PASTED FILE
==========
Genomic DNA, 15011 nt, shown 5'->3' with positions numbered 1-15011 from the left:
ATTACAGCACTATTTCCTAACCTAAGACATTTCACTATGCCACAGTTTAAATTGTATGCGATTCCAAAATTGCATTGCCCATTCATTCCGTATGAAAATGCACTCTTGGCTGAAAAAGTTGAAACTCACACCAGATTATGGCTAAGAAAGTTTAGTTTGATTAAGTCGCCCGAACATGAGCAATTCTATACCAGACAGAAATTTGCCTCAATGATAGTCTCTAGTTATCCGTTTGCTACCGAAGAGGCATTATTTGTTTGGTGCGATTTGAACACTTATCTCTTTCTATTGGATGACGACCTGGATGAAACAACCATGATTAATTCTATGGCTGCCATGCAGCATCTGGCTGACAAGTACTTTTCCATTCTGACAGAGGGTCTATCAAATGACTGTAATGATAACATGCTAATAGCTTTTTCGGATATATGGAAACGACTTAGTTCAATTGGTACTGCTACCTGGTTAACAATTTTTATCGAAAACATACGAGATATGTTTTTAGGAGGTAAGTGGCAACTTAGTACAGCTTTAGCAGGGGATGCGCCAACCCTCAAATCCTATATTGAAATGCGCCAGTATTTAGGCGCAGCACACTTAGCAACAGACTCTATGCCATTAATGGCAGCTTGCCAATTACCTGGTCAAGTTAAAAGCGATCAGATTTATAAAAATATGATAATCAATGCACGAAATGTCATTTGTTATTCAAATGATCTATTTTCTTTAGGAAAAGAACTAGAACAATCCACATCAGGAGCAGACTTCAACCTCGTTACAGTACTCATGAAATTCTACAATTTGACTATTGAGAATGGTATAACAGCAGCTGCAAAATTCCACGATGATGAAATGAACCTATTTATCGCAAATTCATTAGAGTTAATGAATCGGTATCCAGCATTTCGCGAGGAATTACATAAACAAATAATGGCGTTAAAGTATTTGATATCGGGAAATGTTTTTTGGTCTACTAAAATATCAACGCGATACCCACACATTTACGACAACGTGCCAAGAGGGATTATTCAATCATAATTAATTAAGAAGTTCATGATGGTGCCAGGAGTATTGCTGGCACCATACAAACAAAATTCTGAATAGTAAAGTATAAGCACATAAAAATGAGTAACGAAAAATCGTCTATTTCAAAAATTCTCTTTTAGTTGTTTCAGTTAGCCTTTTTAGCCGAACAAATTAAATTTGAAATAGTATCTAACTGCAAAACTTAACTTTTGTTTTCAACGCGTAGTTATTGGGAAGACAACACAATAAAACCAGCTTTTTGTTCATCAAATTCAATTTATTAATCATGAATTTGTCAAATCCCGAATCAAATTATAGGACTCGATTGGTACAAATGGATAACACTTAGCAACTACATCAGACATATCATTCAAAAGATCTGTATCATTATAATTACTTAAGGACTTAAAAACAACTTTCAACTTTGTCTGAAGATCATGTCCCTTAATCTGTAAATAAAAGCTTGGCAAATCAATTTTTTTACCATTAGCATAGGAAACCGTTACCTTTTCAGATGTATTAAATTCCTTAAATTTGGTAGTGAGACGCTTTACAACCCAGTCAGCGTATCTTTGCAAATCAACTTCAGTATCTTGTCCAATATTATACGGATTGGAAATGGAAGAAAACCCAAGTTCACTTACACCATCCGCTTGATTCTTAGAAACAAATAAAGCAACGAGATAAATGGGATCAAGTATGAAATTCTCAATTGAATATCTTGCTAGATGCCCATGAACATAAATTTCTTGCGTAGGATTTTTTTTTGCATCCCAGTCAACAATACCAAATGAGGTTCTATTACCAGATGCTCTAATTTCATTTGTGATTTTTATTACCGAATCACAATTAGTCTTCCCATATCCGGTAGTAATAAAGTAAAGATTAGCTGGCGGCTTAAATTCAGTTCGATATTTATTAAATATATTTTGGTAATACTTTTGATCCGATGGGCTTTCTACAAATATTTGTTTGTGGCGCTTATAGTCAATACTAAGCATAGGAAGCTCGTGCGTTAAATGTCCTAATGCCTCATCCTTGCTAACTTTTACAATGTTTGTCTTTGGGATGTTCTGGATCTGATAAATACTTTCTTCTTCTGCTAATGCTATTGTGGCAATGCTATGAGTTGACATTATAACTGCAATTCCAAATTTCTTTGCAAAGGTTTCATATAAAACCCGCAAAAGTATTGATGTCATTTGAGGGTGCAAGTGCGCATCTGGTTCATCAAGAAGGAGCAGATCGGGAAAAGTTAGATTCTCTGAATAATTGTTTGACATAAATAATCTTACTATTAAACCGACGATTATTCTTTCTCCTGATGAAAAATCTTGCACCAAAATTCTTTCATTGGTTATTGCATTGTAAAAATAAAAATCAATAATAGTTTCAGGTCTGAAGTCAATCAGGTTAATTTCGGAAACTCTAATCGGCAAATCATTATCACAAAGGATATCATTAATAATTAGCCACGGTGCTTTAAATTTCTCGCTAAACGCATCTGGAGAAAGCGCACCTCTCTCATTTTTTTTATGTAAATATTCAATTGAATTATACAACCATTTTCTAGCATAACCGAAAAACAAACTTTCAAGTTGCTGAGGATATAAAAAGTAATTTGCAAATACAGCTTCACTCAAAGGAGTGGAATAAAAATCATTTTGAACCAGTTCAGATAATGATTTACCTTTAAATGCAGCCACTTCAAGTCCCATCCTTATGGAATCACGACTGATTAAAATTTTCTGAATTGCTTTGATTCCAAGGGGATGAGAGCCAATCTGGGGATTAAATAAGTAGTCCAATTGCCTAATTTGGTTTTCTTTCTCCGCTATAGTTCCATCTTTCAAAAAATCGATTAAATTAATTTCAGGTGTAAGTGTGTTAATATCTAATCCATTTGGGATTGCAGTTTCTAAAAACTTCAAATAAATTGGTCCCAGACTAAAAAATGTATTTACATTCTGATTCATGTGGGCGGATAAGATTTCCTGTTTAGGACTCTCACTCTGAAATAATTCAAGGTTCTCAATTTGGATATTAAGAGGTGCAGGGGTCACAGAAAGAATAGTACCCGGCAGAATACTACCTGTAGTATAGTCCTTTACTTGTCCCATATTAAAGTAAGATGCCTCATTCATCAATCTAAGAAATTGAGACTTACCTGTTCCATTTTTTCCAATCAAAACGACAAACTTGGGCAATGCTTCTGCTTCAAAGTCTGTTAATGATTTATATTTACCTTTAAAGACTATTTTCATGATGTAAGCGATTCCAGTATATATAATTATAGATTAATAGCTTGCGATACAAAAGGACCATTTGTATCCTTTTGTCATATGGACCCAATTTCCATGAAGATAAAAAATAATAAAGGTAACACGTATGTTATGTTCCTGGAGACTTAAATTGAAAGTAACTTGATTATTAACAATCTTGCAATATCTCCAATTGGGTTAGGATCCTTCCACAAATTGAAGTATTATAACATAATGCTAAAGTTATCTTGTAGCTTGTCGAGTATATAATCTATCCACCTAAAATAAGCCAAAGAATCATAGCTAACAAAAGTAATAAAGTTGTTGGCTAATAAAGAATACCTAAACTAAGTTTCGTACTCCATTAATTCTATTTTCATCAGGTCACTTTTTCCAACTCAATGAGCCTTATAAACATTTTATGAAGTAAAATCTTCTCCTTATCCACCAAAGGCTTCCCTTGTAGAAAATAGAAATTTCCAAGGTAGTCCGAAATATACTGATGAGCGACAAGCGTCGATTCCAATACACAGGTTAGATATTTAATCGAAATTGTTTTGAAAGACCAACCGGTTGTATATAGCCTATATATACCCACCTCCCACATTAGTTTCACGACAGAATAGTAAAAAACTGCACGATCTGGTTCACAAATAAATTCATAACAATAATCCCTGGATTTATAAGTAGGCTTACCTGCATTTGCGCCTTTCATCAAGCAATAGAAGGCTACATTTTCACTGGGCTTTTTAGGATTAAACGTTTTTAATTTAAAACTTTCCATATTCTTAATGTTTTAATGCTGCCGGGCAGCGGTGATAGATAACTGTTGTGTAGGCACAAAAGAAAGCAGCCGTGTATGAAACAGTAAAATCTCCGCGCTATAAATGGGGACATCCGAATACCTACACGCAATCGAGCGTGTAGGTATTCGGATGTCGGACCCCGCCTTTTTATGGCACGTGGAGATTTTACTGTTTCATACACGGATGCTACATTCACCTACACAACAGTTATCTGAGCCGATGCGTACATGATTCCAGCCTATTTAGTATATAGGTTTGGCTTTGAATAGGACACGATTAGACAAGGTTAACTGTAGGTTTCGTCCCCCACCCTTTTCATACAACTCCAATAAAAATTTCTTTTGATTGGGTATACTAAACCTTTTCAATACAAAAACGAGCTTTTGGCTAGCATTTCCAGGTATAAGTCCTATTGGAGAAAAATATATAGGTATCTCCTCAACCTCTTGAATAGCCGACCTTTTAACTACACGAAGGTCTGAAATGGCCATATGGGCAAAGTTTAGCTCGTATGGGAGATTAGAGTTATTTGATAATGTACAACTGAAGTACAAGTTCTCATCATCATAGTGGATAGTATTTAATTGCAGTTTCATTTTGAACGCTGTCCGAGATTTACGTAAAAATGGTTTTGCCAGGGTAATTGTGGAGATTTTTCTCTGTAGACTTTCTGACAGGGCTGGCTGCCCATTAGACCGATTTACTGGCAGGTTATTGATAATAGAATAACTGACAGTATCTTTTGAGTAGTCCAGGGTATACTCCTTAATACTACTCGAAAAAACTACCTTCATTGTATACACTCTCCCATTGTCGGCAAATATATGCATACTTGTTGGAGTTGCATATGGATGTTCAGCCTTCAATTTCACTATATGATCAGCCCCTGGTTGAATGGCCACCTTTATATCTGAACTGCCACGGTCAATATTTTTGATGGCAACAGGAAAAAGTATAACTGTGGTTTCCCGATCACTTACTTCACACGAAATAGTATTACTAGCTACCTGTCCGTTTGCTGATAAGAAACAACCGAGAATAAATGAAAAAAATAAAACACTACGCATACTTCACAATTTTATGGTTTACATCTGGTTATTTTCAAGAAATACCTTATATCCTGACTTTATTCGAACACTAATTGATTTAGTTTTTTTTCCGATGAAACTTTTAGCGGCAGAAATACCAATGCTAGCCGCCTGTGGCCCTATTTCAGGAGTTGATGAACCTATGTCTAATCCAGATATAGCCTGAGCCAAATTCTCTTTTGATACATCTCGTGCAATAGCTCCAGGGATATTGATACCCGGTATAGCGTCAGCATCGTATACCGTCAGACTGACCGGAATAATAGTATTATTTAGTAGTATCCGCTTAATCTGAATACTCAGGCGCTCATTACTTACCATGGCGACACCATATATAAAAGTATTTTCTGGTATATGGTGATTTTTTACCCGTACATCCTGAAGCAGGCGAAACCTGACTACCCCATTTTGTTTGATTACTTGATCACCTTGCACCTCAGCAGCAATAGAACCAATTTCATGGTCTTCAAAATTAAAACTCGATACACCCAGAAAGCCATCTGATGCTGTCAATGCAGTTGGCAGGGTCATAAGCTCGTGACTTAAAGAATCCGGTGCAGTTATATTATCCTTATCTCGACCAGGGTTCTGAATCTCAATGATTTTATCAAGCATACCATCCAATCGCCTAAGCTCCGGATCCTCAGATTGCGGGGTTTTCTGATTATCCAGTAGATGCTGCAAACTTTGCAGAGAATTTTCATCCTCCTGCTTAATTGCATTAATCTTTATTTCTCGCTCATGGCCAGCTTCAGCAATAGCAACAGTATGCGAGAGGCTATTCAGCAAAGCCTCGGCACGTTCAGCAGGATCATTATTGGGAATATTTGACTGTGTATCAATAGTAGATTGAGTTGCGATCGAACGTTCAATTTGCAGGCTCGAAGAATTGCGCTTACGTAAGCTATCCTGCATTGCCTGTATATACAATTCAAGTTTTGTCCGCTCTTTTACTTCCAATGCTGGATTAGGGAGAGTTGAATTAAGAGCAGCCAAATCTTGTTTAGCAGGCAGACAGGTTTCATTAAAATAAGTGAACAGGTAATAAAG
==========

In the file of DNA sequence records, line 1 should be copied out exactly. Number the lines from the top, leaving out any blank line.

Genomic DNA, 15011 nt, shown 5'->3' with positions numbered 1-15011 from the left: